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It’s not always enough to understand and apply the law as it stands today.  Employers also need to look to the future in order to make good decisions in the present. This is because today’s decision may be scrutinized by a court or tribunal at some point in the future and any transitions in the law between now and then will affect outcomes. With that in mind, here are some of the trends we’re watching on behalf of our clients.

Workplace Safety & Insurance Board

  • The Ontario Human Rights Tribunal has ruled that it has jurisdiction to hear a complaint that a workers’ compensation provision violates the Human Rights Code. The claim is related to gradually-arising mental stress in the workplace.

Seberras v. Workplace Safety and Insurance Board, 2012 HRTO 1513 (CanLII)

Human Rights Tribunal1

  • On November 9, 2012, Andrew Pinto released his report reviewing the new Human Rights structure which came into effect in 2008. Some of his findings:
    • The Legal Support Centre (for applicants) is overwhelmed by demand, with the result that the majority of applicants are unrepresented, while the majority of respondents are represented.
    • The system overall is underfunded.
    • More attention should be paid to filter unmeritious applications at an early stage.
    • Compensatory awards for mental anguish have NOT, on average, increased since the removal of the $10,000 cap. The Pinto report recommends that these awards should be significantly increased.
    • The government should consider amending the Code to provide the Tribunal with the jurisdiction to award costs.

The Construction Sector #12

  • Construction investment, particularly in the industrial sector, is expected to significantly increase over the next 5-7 years.
  • The available workforce is not sufficient to meet the demand. Required net in-mobility from outside the sector is estimated to be 40,000 workers between now and 2021.
  • Those workers will need to be mobile as projects move across the country.

The Construction Sector #2

  • We also understand that the construction sector should expect greater scrutiny on human rights issues. Construction unions are indicating that they intend to take a more activist position than they have historically.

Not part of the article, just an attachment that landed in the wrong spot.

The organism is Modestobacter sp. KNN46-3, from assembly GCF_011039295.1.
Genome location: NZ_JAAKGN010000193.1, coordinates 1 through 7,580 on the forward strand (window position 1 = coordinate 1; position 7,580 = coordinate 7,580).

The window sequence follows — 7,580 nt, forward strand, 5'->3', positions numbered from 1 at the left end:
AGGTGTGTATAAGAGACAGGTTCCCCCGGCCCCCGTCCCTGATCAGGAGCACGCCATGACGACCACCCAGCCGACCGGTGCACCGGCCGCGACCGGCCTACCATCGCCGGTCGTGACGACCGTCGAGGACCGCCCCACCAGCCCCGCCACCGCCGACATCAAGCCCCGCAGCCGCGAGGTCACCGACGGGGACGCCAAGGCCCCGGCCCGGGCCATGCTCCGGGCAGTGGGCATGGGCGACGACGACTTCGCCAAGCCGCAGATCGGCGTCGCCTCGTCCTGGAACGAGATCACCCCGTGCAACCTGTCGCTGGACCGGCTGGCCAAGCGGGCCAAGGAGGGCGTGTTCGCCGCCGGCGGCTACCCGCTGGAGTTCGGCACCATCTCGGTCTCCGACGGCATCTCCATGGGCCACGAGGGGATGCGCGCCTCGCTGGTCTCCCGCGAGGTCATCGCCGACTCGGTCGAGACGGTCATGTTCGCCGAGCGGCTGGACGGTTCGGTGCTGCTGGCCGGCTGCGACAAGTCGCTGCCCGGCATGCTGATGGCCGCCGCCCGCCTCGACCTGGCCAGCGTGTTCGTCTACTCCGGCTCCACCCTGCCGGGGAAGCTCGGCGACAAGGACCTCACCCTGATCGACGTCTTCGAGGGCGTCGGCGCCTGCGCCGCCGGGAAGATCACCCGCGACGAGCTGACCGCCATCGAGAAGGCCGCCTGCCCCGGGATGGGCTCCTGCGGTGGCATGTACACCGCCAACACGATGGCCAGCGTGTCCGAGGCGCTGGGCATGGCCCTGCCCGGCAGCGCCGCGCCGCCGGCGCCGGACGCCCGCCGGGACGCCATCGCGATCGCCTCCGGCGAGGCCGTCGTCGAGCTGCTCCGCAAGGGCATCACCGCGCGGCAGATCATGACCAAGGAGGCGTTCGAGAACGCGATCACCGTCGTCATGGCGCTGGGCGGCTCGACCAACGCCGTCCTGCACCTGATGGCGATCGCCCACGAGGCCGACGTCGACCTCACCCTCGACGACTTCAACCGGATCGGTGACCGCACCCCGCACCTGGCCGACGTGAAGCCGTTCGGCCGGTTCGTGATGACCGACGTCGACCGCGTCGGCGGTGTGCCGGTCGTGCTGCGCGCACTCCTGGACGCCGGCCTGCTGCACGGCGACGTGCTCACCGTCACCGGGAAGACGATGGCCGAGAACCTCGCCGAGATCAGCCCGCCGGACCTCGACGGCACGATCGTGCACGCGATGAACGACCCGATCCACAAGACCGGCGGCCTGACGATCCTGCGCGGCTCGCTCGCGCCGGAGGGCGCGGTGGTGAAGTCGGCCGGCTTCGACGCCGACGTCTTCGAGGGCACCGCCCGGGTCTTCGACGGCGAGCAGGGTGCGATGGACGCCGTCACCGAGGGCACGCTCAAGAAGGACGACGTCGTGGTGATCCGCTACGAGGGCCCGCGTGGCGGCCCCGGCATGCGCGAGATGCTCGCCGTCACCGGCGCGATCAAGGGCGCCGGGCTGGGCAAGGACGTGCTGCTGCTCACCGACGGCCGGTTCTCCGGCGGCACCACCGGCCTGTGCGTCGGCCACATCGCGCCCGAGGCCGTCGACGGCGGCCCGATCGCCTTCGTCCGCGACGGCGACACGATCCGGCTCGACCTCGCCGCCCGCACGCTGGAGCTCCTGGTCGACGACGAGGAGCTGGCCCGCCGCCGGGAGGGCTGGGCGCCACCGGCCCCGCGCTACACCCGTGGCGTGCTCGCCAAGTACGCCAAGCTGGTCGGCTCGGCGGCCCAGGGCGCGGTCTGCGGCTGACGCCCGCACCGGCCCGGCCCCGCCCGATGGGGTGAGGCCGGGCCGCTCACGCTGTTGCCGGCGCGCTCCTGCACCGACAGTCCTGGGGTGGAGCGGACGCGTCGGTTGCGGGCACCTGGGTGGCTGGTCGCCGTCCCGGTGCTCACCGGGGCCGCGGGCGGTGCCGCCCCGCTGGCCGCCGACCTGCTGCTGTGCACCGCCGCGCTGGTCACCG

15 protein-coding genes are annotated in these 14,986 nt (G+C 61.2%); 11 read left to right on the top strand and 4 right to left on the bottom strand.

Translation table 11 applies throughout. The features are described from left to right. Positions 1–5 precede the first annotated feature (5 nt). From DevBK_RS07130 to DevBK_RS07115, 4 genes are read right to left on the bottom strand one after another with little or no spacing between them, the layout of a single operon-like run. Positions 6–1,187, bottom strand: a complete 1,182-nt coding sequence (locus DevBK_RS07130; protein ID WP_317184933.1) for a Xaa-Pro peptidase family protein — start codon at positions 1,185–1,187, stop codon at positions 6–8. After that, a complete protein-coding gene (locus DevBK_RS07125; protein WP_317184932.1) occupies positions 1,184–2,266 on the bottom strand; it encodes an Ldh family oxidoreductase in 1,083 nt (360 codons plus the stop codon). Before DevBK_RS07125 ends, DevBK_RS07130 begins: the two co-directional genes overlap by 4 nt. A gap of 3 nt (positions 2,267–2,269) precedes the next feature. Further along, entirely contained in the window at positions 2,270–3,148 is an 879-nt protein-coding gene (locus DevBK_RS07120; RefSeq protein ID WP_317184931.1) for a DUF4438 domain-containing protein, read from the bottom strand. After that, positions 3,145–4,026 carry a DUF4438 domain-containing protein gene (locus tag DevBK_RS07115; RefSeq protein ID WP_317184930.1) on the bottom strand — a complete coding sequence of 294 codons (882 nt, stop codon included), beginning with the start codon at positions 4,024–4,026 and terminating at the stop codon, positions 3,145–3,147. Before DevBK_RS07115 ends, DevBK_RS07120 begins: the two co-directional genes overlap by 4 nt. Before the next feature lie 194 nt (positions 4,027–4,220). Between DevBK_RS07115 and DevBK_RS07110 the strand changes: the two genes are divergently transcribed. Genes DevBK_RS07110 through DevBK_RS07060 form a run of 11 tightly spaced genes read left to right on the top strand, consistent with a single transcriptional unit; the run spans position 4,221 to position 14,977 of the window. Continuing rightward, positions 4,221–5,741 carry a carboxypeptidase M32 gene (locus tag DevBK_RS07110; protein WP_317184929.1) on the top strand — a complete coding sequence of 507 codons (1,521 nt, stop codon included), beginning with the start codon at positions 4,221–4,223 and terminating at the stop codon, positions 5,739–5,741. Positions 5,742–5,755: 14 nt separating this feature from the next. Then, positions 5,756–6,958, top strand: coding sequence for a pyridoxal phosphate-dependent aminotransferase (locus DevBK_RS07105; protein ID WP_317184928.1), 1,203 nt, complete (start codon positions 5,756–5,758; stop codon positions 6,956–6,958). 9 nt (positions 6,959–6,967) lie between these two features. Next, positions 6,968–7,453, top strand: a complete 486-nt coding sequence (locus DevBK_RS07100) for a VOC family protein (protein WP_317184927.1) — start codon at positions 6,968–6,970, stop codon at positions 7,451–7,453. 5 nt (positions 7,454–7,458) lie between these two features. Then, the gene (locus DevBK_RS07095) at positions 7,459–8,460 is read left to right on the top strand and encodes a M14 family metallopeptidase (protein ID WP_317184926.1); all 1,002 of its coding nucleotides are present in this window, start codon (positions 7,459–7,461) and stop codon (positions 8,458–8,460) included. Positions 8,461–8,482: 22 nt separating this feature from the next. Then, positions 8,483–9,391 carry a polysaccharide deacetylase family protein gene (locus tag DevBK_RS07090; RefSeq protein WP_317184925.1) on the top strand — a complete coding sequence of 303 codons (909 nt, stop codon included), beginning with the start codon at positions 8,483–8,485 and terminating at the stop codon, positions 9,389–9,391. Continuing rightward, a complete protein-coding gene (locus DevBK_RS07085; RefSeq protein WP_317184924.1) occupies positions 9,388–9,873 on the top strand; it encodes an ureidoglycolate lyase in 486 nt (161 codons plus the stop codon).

Precarious work3

  • Only 60% of workers in the GTA have stable, secure jobs. 40% have what is being termed “precarious work”.
  • Factors to determine “precarity” were:
    • Not paid if work missed
    • Not in a standard employment relationship
    • Unstable weekly income
    • Unstable hours worked
    • On-call work
    • No advance schedule
    • Paid in cash
    • Temporary
    • No benefits
    • Weak voice at work
  • Note – level of income was NOT a factor. Precarity is widely distributed among social and economic classes.
  • One effect of precarious work is greater stress, not only for the income earner but for the entire family, including children. Other effects are delayed childbearing; difficulty accessing childcare; fewer social supports.

New national standard for psychological health and safety in the workplace4

  • Canada’s Mental Health Commission says illnesses related to mental health account for almost 30 percent of short- and long-term disability claims in this country. In some sectors, the number is closer to 50%.
  • Mental health issues also contribute to “presenteeism”, decreased performance, reduced safety, and decreased workplace morale.
  • The Canadian Standards Association (CSA) issued Standard #Z1003-13, titled Psychological health and safety in the workplace – Prevention, promotion, and guidance to staged implementation (“the Standard”), on January 16, 2013.
  • The purpose of the Standard, according to the CSA, is to provide a framework to create and continually improve a psychologically healthy and safe workplace. Factors to be assessed include:
    • Psychological support;
    • Organizational culture;
    • Clear leadership and expectations;
    • Civility and respect;
    • Psychological job demands;
    • Growth and development;
    • Recognition and reward;
    • Involvement and influence;
    • Workload management;
    • Engagement;
    • Work/life balance;
    • Psychological protection from violence, bullying and harassment;
    • Protection of physical safety;
    • Other chronic stresses identified by workers.
  • It is modelled on other health and safety standards, and requires that an organization “establish, document, implement and maintain a psychological health and safety management system (PHSMS) in the workplace and continually improve its effectiveness in accordance with the requirements of this Standard.”
  • Compliance with the Standard is voluntary at this time. It remains to be seen whether it will become a factor when Courts and arbitrators are considering employer conduct, ie. whether this will be accepted as a “best practices” outline. However, there is no question that employers will continue to be under increasing pressure to take psychological health issues into consideration in their decision-making.

1 Report of the Ontario Human Rights Review 2012, Andrew Pinto, November 1, 2012.

2 From the Construction Sector Council presentation, Insight 6th Annual Biennial Construction Labour Relations Conference, March  2013.

3 From Dr. Wayne Lewchuk, School of Labour Studies and Department of Economics, McMaster University, presentation at Lancasters’ Human Rights and Accommodation conference, April 2013.

4 Psychological Health and safety in the workplace – Prevention, promotion and guidance to staged implementation, Standards Council of Canada, published January 2013. On-line here.

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